When I was writing my female spy novels, which are unfortunately, temporarily unavailable since my publisher closed, I thought of titles that had words related to agents. Secret Love was such a great title for the first book! It wasn’t until after it was published that I went onto Amazon and found out just how many other books have that same title. Then the second book involves a female spy and two agents who want to romance her, so I called it Undercover Lovers. This title is also used by others, though not as many.
I wrote a couple of stand-alones, with titles that reflected the plots. Then I wrote what I thought was a stand-alone book with a romance set up in Grand Marais, Minnesota, a favorite camping destination for my family. The hero is an actor with a drug addiction, who has never felt a real emotion in his life. He’s sent up to Grand Marais by an indie director who wants him to star in a movie, but only if he can stop getting arrested for partying too much. He gradually falls in love with the director’s cousin, and discovers that in order to win her love, he has to save himself. For the Love of His Life is the title, and it’s a pun, because she is the love of his life, but also unless he changes, he won’t have a life to love. I used puns in the next two titles in this series as well. I have to self-publish these this summer, because they were with the publisher that closed also.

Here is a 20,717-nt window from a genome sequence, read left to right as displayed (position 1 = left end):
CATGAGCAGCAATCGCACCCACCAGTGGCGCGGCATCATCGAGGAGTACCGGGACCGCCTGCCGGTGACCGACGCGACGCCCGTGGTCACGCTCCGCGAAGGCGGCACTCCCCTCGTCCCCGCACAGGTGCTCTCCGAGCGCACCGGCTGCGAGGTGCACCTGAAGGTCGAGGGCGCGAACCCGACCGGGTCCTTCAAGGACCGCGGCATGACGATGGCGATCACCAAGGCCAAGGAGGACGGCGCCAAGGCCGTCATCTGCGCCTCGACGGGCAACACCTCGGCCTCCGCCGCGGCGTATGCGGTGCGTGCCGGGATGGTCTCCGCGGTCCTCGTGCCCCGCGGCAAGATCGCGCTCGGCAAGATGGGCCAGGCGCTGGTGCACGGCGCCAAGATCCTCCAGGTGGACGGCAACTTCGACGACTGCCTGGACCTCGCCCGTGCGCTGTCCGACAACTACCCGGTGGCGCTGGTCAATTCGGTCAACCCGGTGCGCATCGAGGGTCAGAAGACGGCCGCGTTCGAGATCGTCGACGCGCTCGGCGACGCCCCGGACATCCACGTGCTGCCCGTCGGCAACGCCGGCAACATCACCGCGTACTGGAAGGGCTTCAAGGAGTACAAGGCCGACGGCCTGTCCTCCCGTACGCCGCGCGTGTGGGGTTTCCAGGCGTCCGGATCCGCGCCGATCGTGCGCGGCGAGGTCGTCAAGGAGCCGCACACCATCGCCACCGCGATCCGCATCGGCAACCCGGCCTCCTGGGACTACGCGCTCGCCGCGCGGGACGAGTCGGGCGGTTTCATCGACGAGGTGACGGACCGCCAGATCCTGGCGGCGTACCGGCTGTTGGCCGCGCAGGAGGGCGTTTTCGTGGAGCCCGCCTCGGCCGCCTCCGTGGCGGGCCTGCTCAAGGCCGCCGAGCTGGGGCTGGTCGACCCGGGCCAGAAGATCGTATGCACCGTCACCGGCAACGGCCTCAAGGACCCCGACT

My latest book to come out is a werewolf book. The heroine, Saoirse, is first generation American, born to parents from Ireland. She’s a biology researcher who keeps getting fired for not being willing to produce the results that the clients specify. She says if even science is going to lie, there’s no truth left. Her best friend suggests she apply to a high school academy that’s looking for a biology teacher. She’ll have to live on the premises, since it’s in a remote area of Maine. The only teaching she’s ever done is when she was working on her masters, and she was a TA (teacher assistant), but she gets the job. The principal, Diego, doesn’t have a degree in education, but he’s great with troubled kids, since he was one. His inner wolf is attracted to her scent the first time they meet, and impatient with him because humans take so long to court. It’s so much quicker and easier with wolves! She likes the remoteness of the place, and even enjoys the nightly howling of what she’s told is the local wolf pack that lives on the grounds. Of course, she has no idea that the sexy principal has a secret, as do many of the other people she works with. I call this one, When a Wolf Howls. I’ve already submitted the sequel, and keeping with the wolf-alliteration in the first title, I call it Worth the Wait.